Feature

Adjunct 101: Enhancing the adjunct faculty orientation

Some campuses administrators have decided to make the adjunct orientation more meaningful, efficient, and convenient

An email from the department chair with a building and classroom number, a schedule, a syllabus, and instructions for getting a parking permit is about all the orientation many adjuncts receive before arriving on campus to teach their first class. It’s no wonder many of them don’t assimilate into campus.

Adjunct professor support beyond orientation

Additional training and support after the initial orientation has ended is good practice

As leaders at some institutions have realized, it’s not enough to offer just an orientation for adjuncts. Additional training and support after the initial orientation has ended is good practice. For example, at National Louis University in Illinois, Linda Kryzak launched the Post-Training Café in March 2013 as an online forum for faculty members to support one another and share ideas.

Nine ways to improve on-boarding of adjuncts

  1. Pay adjuncts for attending the orientation session
  2. Invite adjuncts on staff to participate
  3. Allow a range of campus departments to make presentations
  4. Give campus tours
  5. Host a getting-acquainted meal
  6. Provide online sessions for convenience and review

Park this way: Colleges find high-tech solutions

Leveraging information from intelligent parking systems to address campus priorities

Dan Hofmann has been working for years to make parking about more than just painted lines, structures, and tickets. From city government positions to parking operations management at Harvard University to his current role as director of parking and transportation services at Clemson University (S.C.), he has been a champion for parking efficiencies. It wouldn’t be a stretch to say he makes parking cool.

Higher education faces tuition disruption

Experimenting with price at a time when higher education is being viewed as a commodity

Has college tuition begun to go the way of Walmart-style pricing? College administrators are experimenting with cut-rate models by freezing tuition, slashing sticker prices, and rolling back tuition, driven to discover a way to tip the scales toward enrollment growth. So far, results are mixed. Also, the excitement of experimentation is being tempered by the uncertainty of the current college marketplace.

Sage advice on resetting tuition

  • With a dramatic change in net price, ensure that enrollments will increase to certain levels. Otherwise, operating costs must be substantially reduced.
  • Identify the types of students you want and set the sticker price accordingly.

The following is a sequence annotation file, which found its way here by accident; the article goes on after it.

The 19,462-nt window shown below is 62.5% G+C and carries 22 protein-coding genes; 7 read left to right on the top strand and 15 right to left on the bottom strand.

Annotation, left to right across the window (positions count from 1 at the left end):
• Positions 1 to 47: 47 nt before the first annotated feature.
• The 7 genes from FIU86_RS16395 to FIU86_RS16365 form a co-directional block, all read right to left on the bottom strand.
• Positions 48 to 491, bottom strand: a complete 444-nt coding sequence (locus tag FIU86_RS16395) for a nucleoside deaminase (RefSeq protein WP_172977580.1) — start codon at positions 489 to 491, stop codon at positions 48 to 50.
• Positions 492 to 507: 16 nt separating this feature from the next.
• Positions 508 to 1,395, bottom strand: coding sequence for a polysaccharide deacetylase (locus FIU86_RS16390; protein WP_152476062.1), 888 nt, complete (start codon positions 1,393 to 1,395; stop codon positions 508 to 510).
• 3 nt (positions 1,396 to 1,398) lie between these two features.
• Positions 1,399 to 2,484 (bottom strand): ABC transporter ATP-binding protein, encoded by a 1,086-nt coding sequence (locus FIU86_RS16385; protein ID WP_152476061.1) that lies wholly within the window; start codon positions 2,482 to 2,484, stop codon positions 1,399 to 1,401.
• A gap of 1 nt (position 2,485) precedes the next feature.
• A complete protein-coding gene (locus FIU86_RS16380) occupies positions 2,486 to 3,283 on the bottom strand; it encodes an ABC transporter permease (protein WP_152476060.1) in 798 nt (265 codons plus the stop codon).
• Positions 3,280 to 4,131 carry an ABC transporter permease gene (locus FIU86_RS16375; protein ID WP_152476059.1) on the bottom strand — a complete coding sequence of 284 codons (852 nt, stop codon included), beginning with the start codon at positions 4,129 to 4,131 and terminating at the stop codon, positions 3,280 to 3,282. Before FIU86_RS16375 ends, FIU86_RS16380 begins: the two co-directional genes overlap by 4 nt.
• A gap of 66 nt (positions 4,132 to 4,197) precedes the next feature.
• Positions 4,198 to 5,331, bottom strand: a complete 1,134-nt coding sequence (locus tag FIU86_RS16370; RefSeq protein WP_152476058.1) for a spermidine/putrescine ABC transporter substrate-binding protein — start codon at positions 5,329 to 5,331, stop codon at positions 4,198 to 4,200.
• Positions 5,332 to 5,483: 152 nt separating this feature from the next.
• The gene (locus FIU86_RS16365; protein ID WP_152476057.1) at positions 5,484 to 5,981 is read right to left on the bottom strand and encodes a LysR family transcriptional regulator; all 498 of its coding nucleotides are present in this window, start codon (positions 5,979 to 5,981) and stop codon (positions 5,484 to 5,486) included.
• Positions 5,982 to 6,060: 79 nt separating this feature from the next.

• Diversify the revenue stream and operate more efficiently.

Social media for retention: Are colleges missing opportunities?

How paying attention to what students are posting online can be used to help them stay in school

When a student starts tweeting expletives about your institution for the whole world to potentially see, it’s probably time to find out the reason for the lash out and do some damage control.

Beverly Low, dean of first-year students at Colgate University in New York, reached out to one such student and ended up having three meetings with her. “They were meaningful conversations, too,” Low says, adding that the student was more likely to come and talk in person than vent on social media in the future.

5 rules to remember for purposeful social media

1. “It’s not just building the network. You need the support as well. It’s a campuswide effort.” —Eric Maguire, Ithaca College

2. “You can’t use sarcasm or be funny in a text. You have to think about who is reading it. Inside jokes don’t work publicly.” —Beverly Low, Colgate University

3. “Allow room for spontaneous posts to happen each week, since the essence of social media is fluidity.” —Molly Israel, Ithaca College

Cyberattacks on the rise in higher education

Foreign governments and organized crime targeting institutions’ most sensitive information.

The lone-wolf hacker creating nuisance viruses in a basement has been replaced by sophisticated foreign governments and organized crime rings as the top cybersecurity threat to colleges and universities.

Today’s hackers are now being deployed around the clock to steal intellectual property, sensitive research, and personal information, potentially costing colleges and universities millions of dollars and badly damaging their reputations.

Colleges need protection beyond antivirus

Products can control who’s using a network, determine what kind of security their devices have, and even fool hackers.

The intensification of cyberattacks against universities and colleges means institutions need more than just clever passwords and the latest antivirus software to protect themselves from today’s more powerful hackers.

There are a wide variety of products that can automatically control who’s using a network, determine what kind of security their devices have, and even fool hackers into thinking they have successfully infiltrated a computer system.

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